Older people contribute to a significant portion of all prescription drug use and expenditures in the United States. Despite this, older people are often excluded from clinical trials examining the safety and efficacy of drugs. It is unclear to what extent drugs commonly used in older people contain information about prescribing in older people on their product labeling. The objective of this study was to determine the availability of pharmacokinetic, safety, and dosing information with reference to older people on product labels or package inserts (PIs) for commonly prescribed drugs in patients aged 65 and older. The top 50 oral drugs prescribed at the University of Pittsburgh Medical Center were identified through a computerized search of pharmacy records. PIs for these drugs were evaluated for information on elderly patients. Information on drug use in older people was found in 41 (82%) of the PIs. Drugs marketed after 1990 were more likely to contain information on geriatric use, with pharmacokinetic information being the most common type. Approximately 50% of the PIs contained precautionary statements for older people, but most did not provide any specific problems that might be encountered in this population. Only 28 (56%) PIs had dosing information available, and of these, just eight provided specific milligram recommendations for elderly patients. This analysis provides evidence that more should be done to improve the availability of prescribing information, particularly dosing and safety, on drug labels for older people. Additional regulatory action requiring this information to be included on drug product labels may be warranted.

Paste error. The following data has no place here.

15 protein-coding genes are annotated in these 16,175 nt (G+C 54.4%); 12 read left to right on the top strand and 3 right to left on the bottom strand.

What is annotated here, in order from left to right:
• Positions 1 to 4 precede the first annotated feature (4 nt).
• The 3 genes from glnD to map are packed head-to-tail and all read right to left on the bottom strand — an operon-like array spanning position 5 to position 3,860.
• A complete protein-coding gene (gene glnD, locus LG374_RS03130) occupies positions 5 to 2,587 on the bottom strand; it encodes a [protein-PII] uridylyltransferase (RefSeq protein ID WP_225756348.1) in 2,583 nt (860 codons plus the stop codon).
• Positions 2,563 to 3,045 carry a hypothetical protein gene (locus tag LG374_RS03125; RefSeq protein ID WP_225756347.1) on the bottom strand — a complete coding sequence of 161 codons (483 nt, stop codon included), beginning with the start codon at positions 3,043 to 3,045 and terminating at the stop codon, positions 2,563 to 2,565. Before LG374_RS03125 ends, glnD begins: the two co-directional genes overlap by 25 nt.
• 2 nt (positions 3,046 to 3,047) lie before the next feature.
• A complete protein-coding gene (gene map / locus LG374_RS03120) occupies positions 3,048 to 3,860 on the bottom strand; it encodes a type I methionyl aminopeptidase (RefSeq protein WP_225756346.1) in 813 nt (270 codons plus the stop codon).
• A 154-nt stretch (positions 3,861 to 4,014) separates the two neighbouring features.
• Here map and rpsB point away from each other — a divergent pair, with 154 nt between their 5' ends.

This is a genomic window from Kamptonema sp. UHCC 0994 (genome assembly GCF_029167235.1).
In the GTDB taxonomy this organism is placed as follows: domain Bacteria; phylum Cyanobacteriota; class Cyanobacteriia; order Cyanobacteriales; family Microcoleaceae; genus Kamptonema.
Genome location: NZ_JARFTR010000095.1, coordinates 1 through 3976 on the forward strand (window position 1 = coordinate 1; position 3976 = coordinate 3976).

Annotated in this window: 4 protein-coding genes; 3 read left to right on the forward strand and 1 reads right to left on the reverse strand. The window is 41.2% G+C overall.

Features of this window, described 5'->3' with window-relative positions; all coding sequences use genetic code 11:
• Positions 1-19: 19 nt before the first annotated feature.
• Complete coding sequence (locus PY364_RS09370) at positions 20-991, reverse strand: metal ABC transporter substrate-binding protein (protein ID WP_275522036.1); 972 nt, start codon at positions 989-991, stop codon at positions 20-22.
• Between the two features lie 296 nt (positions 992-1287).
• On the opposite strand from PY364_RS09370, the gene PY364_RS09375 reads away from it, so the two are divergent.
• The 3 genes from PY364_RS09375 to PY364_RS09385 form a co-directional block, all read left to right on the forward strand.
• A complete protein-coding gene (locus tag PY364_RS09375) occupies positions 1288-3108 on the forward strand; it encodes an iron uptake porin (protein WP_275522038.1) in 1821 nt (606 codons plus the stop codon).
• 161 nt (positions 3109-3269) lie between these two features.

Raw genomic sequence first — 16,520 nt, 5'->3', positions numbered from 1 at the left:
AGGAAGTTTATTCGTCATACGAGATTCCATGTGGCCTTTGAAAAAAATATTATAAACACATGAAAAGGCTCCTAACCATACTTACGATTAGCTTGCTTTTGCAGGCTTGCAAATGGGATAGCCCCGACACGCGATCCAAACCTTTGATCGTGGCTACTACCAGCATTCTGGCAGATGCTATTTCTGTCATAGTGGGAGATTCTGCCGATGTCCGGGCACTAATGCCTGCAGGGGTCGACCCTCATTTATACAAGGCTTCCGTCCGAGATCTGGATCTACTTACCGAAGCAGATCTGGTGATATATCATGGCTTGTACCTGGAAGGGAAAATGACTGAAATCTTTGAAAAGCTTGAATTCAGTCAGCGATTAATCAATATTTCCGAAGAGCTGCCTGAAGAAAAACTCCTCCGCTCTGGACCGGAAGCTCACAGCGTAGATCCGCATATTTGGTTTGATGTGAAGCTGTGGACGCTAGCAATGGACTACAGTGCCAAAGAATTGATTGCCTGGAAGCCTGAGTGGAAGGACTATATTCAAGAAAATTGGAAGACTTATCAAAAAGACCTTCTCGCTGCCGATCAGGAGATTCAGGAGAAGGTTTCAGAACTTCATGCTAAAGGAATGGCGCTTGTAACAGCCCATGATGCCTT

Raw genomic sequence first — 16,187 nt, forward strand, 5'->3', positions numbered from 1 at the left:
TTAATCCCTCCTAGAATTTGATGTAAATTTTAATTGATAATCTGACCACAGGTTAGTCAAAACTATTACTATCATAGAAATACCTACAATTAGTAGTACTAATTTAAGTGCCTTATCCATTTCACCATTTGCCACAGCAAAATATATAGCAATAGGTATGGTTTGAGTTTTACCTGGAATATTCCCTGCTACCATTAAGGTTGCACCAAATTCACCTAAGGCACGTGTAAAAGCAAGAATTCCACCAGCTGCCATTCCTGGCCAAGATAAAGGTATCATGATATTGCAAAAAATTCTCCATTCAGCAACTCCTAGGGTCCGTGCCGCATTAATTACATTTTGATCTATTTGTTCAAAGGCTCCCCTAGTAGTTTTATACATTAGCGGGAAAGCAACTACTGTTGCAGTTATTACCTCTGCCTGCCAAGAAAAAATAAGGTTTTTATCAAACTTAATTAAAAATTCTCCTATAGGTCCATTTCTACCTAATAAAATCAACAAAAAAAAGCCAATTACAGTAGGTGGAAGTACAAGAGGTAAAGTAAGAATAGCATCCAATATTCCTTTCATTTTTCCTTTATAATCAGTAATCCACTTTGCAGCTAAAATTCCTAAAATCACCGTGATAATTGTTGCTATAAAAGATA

To identify the practical problems that older people experience with the daily use of their medicines and their management strategies to address these problems and to determine the potential clinical relevance thereof.
Qualitative study with semistructured face‐to‐face interviews.
A community pharmacy and a geriatric outpatient ward.
Community‐dwelling people aged 70 and older (N = 59).
Participants were interviewed at home. Two researchers coded the reported problems and management strategies independently according to a coding scheme. An expert panel classified the potential clinical relevance of every identified practical problem and associated management strategy using a 3‐point scale.
Two hundred eleven practical problems and 184 management strategies were identified. Ninety‐five percent of the participants experienced one or more practical problems with the use of their medicines: problems reading and understanding the instructions for use, handling the outer packaging, handling the immediate packaging, completing preparation before use, and taking the medicine. For 10 participants, at least one of their problems, in combination with the applied management strategy, had potential clinical consequences and 11 cases (5% of the problems) had the potential to cause moderate or severe clinical deterioration.
Older people experience a number of practical problems using their medicines, and their strategies to manage these problems are sometimes suboptimal. These problems can lead to incorrect medication use with clinically relevant consequences. The findings pose a challenge for healthcare professionals, drug developers, and regulators to diminish these problems.